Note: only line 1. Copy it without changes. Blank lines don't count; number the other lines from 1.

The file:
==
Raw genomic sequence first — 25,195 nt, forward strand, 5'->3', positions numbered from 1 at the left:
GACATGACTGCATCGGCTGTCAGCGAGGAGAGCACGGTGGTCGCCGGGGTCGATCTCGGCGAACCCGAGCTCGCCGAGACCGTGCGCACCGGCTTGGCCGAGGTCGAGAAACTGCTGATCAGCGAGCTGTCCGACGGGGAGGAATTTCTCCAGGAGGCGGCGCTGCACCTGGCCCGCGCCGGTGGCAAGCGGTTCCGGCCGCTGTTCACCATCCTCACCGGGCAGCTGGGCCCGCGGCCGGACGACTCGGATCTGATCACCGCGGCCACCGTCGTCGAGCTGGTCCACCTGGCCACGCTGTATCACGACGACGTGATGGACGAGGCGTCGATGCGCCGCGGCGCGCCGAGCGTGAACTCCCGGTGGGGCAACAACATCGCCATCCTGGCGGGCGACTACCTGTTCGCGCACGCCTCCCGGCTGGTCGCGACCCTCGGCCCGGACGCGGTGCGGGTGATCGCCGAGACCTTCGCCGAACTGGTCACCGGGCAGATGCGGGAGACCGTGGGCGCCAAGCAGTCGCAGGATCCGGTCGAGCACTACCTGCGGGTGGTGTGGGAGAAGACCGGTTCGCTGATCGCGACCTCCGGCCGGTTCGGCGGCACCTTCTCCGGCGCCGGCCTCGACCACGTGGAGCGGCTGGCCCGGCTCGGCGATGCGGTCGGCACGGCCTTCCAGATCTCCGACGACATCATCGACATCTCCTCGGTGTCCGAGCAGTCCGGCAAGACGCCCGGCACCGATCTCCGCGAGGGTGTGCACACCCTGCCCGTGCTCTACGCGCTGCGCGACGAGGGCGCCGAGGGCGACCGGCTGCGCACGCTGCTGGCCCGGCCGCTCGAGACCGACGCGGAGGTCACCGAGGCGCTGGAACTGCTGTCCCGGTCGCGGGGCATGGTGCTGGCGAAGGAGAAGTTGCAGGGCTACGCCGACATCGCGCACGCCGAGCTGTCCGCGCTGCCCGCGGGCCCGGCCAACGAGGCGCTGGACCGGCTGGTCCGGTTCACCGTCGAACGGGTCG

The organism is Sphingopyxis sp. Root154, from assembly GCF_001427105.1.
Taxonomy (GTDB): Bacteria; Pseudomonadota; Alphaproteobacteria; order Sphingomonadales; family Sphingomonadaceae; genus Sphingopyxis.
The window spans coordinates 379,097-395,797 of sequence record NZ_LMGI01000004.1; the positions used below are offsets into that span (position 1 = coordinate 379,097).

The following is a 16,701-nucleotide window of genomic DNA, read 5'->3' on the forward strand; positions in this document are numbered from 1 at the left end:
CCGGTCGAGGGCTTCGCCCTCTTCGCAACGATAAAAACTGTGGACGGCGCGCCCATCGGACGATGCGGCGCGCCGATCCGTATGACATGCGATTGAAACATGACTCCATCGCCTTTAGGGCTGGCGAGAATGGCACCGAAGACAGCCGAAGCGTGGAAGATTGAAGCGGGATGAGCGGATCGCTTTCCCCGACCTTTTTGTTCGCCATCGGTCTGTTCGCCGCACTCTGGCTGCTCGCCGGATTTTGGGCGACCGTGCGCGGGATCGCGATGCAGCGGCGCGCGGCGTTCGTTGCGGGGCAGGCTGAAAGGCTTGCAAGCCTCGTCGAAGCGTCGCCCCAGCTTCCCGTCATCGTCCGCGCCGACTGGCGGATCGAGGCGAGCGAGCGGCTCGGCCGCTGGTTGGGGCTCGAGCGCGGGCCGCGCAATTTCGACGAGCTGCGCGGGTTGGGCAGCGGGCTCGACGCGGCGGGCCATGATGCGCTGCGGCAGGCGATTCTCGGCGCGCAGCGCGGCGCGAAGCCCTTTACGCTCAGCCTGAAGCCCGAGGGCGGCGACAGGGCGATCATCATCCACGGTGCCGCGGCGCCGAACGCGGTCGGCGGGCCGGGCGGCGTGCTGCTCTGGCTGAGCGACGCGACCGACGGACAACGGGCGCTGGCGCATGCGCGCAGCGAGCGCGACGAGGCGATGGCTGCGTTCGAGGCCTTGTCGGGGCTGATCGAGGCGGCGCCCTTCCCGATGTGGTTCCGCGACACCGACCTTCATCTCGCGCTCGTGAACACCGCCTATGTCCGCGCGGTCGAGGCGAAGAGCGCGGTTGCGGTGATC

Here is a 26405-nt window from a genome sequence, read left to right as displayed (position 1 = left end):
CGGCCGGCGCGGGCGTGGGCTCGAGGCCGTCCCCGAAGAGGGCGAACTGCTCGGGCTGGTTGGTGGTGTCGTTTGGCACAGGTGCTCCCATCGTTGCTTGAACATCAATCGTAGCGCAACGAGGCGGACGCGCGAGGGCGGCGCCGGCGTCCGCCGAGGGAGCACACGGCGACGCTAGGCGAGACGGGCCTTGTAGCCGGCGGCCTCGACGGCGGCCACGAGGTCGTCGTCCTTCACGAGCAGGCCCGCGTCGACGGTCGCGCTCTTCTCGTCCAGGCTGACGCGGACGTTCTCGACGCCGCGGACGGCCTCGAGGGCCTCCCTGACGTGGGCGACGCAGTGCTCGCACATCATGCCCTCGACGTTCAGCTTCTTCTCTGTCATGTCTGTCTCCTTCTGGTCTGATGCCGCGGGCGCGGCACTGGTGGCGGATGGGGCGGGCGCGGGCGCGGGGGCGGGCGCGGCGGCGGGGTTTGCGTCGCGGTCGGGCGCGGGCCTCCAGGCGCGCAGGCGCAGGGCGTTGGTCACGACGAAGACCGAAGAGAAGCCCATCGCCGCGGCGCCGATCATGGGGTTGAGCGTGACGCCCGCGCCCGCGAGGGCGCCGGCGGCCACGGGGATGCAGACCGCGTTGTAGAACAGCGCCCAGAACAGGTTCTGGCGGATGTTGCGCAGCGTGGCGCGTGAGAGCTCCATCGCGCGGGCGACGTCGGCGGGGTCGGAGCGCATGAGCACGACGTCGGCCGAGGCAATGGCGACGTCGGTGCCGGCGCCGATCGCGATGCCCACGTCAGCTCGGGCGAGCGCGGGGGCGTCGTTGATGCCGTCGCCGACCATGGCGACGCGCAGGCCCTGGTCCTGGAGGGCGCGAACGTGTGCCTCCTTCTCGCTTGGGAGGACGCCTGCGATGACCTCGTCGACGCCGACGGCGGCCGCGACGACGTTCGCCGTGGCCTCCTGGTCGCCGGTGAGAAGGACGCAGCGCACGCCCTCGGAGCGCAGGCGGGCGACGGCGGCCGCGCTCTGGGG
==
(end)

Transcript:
Raw genomic sequence first — 25,195 nt, forward strand, 5'->3', positions numbered from 1 at the left: